We were outrageously pampered by our wealthy grandmother, Sara Delano Roosevelt, who delighted in upsetting what parental discipline we had by giving us new cars to replace ones we had wrecked and showering us with costly gifts and trips to Europe. Indeed, Father’s softness as a disciplinarian was directly attributable to the fact that his strong-minded Mama, as he called her, tried all her life to dominate him. Even after he became President, she would remind him to wear his rubbers, to drink only bottled water, and to keep himself “in order” when traveling in the tropics. After resisting this sort of maternal swaddling from childhood to manhood, Father developed a psychological block against telling us how to run our lives. Mother had the same feeling.

To me, Mother’s true greatness as a person lies in the fact that she is not infallible. Far from it. Her deep, penetrating wisdom often is tempered with naïveté, and she will do and say impulsive things or allow herself to be used by persons whose motives are suspect. But these are slips which stem from her heart and from her boundless, instinctive sympathy for humanity.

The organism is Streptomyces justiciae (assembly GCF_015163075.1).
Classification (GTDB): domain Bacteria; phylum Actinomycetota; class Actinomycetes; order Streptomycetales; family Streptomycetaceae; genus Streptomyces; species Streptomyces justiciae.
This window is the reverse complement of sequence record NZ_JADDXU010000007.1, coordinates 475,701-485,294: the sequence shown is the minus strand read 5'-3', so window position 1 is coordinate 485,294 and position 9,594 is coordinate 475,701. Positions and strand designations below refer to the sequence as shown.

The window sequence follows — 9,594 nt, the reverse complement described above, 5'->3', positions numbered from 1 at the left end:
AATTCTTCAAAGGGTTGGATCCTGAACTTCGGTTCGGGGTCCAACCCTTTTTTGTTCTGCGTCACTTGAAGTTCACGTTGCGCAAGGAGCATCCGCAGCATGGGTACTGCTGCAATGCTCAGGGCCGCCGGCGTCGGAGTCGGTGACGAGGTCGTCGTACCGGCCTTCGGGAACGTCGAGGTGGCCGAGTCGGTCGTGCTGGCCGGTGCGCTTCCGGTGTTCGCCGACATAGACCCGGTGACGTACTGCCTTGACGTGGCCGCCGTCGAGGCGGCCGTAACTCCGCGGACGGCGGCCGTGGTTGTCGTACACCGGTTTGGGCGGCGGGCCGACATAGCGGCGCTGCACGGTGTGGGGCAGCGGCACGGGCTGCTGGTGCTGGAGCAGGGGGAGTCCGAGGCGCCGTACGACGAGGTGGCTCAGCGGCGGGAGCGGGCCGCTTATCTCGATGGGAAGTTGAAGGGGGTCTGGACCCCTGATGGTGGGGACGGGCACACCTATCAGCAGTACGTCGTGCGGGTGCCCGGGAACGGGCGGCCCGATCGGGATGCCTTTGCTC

The real miracle is that Mother ever lived down the traumas of her early childhood and became the strong character that she is. If ever there was a real-life prototype for the “poor little rich girl” character of the lachrymose Victorian novels, it was Mother. Her own mother, Anna Hall, whom Mother remembers as one of the most beautiful women she has ever seen, treated her daughter as an ugly duckling; she even shamed the little girl by calling her “granny.”